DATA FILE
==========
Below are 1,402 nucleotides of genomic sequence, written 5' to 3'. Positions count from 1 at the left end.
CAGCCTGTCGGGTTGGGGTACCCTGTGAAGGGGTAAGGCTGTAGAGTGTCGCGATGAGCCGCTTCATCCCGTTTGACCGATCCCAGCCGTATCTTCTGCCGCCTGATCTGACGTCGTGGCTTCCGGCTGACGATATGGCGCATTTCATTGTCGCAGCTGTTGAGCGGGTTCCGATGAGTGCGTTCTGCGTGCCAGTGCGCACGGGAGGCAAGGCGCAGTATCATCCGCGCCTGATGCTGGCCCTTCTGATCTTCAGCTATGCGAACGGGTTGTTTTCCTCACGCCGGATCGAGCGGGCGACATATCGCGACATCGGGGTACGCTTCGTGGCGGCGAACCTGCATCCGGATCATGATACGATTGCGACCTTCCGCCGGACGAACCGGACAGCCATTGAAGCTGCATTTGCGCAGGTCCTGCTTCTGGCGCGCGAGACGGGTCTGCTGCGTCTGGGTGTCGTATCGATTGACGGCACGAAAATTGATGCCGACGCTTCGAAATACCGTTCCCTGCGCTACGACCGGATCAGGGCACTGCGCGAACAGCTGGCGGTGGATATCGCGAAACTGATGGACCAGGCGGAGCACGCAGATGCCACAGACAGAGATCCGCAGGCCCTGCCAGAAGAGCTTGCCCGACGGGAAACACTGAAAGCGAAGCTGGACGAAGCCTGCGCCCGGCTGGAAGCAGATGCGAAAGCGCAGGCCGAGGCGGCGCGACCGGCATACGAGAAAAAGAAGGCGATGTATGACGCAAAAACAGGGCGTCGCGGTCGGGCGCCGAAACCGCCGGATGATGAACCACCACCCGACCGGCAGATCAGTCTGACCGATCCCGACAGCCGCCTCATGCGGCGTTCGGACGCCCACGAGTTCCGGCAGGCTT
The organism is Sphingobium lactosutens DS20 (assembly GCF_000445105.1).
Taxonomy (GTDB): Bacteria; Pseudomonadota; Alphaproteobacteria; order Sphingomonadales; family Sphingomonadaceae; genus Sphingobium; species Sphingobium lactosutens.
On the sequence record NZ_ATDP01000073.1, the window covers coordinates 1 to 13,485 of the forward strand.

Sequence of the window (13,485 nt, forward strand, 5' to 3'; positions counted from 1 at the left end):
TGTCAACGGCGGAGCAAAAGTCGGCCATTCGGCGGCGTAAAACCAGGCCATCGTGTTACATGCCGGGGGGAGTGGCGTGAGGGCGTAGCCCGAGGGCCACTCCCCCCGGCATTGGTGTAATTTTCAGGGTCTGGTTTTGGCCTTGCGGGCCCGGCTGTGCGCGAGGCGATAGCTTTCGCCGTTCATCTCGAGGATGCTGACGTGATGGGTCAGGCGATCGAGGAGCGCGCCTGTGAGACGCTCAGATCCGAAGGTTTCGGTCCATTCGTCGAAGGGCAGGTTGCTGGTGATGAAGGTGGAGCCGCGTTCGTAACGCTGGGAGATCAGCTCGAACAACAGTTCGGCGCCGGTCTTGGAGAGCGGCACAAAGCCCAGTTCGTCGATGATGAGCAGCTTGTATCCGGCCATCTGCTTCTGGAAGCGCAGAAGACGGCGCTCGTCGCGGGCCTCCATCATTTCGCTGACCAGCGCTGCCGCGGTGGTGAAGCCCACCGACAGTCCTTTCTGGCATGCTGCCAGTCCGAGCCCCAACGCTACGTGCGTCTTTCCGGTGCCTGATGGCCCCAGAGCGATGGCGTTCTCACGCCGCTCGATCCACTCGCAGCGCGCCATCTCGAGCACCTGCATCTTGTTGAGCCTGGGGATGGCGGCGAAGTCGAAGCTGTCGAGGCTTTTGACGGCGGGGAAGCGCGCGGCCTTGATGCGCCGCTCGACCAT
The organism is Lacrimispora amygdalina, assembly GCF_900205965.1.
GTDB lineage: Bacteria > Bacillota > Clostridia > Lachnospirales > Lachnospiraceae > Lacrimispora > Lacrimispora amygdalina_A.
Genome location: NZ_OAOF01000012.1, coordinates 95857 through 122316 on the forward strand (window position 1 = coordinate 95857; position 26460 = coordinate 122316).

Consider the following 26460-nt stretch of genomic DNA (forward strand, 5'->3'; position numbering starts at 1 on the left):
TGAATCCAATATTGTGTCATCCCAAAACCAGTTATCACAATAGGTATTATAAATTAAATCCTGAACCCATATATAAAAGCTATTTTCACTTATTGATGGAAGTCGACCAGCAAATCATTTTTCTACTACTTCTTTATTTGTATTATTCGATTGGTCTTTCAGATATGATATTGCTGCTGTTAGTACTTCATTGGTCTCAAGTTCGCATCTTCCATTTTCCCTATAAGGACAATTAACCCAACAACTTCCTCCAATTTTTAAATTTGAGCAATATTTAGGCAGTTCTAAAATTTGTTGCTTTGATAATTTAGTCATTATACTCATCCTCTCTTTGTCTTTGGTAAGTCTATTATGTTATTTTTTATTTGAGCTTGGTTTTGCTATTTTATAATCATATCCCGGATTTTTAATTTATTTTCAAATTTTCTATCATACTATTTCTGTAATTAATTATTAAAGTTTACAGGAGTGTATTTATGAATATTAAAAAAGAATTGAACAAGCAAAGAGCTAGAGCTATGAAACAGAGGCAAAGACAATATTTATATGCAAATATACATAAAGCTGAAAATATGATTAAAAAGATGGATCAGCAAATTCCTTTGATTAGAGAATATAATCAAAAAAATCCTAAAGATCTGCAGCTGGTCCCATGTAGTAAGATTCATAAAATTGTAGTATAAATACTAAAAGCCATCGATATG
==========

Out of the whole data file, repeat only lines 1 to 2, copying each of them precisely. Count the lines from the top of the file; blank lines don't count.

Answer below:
Below are 1,402 nucleotides of genomic sequence, written 5' to 3'. Positions count from 1 at the left end.
CAGCCTGTCGGGTTGGGGTACCCTGTGAAGGGGTAAGGCTGTAGAGTGTCGCGATGAGCCGCTTCATCCCGTTTGACCGATCCCAGCCGTATCTTCTGCCGCCTGATCTGACGTCGTGGCTTCCGGCTGACGATATGGCGCATTTCATTGTCGCAGCTGTTGAGCGGGTTCCGATGAGTGCGTTCTGCGTGCCAGTGCGCACGGGAGGCAAGGCGCAGTATCATCCGCGCCTGATGCTGGCCCTTCTGATCTTCAGCTATGCGAACGGGTTGTTTTCCTCACGCCGGATCGAGCGGGCGACATATCGCGACATCGGGGTACGCTTCGTGGCGGCGAACCTGCATCCGGATCATGATACGATTGCGACCTTCCGCCGGACGAACCGGACAGCCATTGAAGCTGCATTTGCGCAGGTCCTGCTTCTGGCGCGCGAGACGGGTCTGCTGCGTCTGGGTGTCGTATCGATTGACGGCACGAAAATTGATGCCGACGCTTCGAAATACCGTTCCCTGCGCTACGACCGGATCAGGGCACTGCGCGAACAGCTGGCGGTGGATATCGCGAAACTGATGGACCAGGCGGAGCACGCAGATGCCACAGACAGAGATCCGCAGGCCCTGCCAGAAGAGCTTGCCCGACGGGAAACACTGAAAGCGAAGCTGGACGAAGCCTGCGCCCGGCTGGAAGCAGATGCGAAAGCGCAGGCCGAGGCGGCGCGACCGGCATACGAGAAAAAGAAGGCGATGTATGACGCAAAAACAGGGCGTCGCGGTCGGGCGCCGAAACCGCCGGATGATGAACCACCACCCGACCGGCAGATCAGTCTGACCGATCCCGACAGCCGCCTCATGCGGCGTTCGGACGCCCACGAGTTCCGGCAGGCTT